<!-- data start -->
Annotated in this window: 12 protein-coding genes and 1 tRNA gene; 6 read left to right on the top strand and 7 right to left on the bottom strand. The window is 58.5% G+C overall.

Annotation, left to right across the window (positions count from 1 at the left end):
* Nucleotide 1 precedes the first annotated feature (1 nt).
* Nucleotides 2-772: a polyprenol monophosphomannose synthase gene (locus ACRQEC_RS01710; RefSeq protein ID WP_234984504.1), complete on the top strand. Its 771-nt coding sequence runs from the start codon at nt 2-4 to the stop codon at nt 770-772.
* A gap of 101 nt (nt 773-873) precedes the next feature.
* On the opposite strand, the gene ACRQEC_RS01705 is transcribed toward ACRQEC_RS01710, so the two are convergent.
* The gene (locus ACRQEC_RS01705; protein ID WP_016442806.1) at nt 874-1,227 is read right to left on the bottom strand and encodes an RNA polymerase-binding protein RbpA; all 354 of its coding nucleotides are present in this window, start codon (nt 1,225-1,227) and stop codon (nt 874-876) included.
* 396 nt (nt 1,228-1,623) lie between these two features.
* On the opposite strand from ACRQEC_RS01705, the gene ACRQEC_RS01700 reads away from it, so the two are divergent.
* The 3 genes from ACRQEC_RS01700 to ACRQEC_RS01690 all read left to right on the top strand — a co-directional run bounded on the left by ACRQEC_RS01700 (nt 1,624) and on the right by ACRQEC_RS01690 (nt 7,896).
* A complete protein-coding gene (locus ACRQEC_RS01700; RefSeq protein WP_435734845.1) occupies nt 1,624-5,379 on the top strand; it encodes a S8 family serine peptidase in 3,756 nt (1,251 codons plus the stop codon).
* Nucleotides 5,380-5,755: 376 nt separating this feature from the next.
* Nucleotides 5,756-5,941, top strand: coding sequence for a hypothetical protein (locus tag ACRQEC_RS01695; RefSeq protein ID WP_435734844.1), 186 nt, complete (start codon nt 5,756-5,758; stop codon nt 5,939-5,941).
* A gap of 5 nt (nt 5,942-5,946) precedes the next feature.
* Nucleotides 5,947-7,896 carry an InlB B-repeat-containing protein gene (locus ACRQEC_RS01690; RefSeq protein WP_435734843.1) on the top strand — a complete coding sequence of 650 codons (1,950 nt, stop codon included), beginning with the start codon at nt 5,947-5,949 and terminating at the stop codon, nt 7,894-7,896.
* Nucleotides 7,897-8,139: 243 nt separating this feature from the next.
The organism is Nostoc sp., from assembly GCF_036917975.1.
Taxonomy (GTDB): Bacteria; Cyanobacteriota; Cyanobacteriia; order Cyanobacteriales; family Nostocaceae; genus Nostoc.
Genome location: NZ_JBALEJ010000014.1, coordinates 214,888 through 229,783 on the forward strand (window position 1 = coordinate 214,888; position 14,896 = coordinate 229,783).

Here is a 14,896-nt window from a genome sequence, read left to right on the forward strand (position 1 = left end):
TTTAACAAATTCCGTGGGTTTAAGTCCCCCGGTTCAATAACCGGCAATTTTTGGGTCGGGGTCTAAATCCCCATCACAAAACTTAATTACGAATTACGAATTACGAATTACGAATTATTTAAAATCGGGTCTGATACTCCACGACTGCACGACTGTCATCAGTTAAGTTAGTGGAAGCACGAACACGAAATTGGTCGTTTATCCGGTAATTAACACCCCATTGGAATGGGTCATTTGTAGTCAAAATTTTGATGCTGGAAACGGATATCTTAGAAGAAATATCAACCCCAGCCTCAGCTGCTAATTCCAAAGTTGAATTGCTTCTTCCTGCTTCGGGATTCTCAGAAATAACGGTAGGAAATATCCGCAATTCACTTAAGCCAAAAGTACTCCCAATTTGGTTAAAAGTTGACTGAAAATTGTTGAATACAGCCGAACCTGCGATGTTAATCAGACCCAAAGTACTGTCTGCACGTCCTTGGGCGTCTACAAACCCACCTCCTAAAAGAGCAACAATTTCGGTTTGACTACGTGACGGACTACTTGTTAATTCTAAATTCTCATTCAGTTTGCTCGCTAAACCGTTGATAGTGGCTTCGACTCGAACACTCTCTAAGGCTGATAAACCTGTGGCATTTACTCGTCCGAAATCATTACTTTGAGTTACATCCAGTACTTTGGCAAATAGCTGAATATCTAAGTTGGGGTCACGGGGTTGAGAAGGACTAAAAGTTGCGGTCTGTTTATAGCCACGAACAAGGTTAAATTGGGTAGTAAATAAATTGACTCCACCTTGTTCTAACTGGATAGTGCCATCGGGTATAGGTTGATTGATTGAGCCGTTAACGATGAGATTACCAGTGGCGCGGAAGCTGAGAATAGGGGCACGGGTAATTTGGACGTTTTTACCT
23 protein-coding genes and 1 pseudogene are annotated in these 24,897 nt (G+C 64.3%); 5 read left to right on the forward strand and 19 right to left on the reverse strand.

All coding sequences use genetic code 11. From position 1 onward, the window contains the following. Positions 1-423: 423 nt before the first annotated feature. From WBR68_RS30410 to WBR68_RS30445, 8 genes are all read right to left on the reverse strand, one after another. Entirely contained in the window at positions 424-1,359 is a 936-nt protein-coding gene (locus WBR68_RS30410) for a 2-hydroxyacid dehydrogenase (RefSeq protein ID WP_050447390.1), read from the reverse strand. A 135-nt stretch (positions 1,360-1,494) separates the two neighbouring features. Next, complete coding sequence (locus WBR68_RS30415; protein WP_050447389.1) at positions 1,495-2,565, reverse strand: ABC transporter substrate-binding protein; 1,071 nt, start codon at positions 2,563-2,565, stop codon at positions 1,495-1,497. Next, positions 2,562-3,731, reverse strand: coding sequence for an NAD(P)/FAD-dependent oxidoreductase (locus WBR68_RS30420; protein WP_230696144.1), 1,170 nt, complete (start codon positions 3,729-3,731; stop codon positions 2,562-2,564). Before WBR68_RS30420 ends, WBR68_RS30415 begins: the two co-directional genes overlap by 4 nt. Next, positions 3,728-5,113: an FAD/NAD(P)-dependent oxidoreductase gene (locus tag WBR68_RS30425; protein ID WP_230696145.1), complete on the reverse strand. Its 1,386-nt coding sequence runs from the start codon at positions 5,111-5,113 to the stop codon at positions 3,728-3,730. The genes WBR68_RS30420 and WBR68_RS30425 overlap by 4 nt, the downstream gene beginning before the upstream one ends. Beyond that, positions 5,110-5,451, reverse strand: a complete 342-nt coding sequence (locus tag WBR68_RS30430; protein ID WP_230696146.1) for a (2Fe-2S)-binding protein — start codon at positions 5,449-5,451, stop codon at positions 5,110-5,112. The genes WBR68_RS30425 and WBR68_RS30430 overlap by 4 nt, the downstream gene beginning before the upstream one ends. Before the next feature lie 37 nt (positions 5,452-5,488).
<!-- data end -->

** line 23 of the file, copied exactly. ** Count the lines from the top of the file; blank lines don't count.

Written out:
All coding sequences use genetic code 11. From position 1 onward, the window contains the following. Positions 1-423: 423 nt before the first annotated feature. From WBR68_RS30410 to WBR68_RS30445, 8 genes are all read right to left on the reverse strand, one after another. Entirely contained in the window at positions 424-1,359 is a 936-nt protein-coding gene (locus WBR68_RS30410) for a 2-hydroxyacid dehydrogenase (RefSeq protein ID WP_050447390.1), read from the reverse strand. A 135-nt stretch (positions 1,360-1,494) separates the two neighbouring features. Next, complete coding sequence (locus WBR68_RS30415; protein WP_050447389.1) at positions 1,495-2,565, reverse strand: ABC transporter substrate-binding protein; 1,071 nt, start codon at positions 2,563-2,565, stop codon at positions 1,495-1,497. Next, positions 2,562-3,731, reverse strand: coding sequence for an NAD(P)/FAD-dependent oxidoreductase (locus WBR68_RS30420; protein WP_230696144.1), 1,170 nt, complete (start codon positions 3,729-3,731; stop codon positions 2,562-2,564). Before WBR68_RS30420 ends, WBR68_RS30415 begins: the two co-directional genes overlap by 4 nt. Next, positions 3,728-5,113: an FAD/NAD(P)-dependent oxidoreductase gene (locus tag WBR68_RS30425; protein ID WP_230696145.1), complete on the reverse strand. Its 1,386-nt coding sequence runs from the start codon at positions 5,111-5,113 to the stop codon at positions 3,728-3,730. The genes WBR68_RS30420 and WBR68_RS30425 overlap by 4 nt, the downstream gene beginning before the upstream one ends. Beyond that, positions 5,110-5,451, reverse strand: a complete 342-nt coding sequence (locus tag WBR68_RS30430; protein ID WP_230696146.1) for a (2Fe-2S)-binding protein — start codon at positions 5,449-5,451, stop codon at positions 5,110-5,112. The genes WBR68_RS30425 and WBR68_RS30430 overlap by 4 nt, the downstream gene beginning before the upstream one ends. Before the next feature lie 37 nt (positions 5,452-5,488).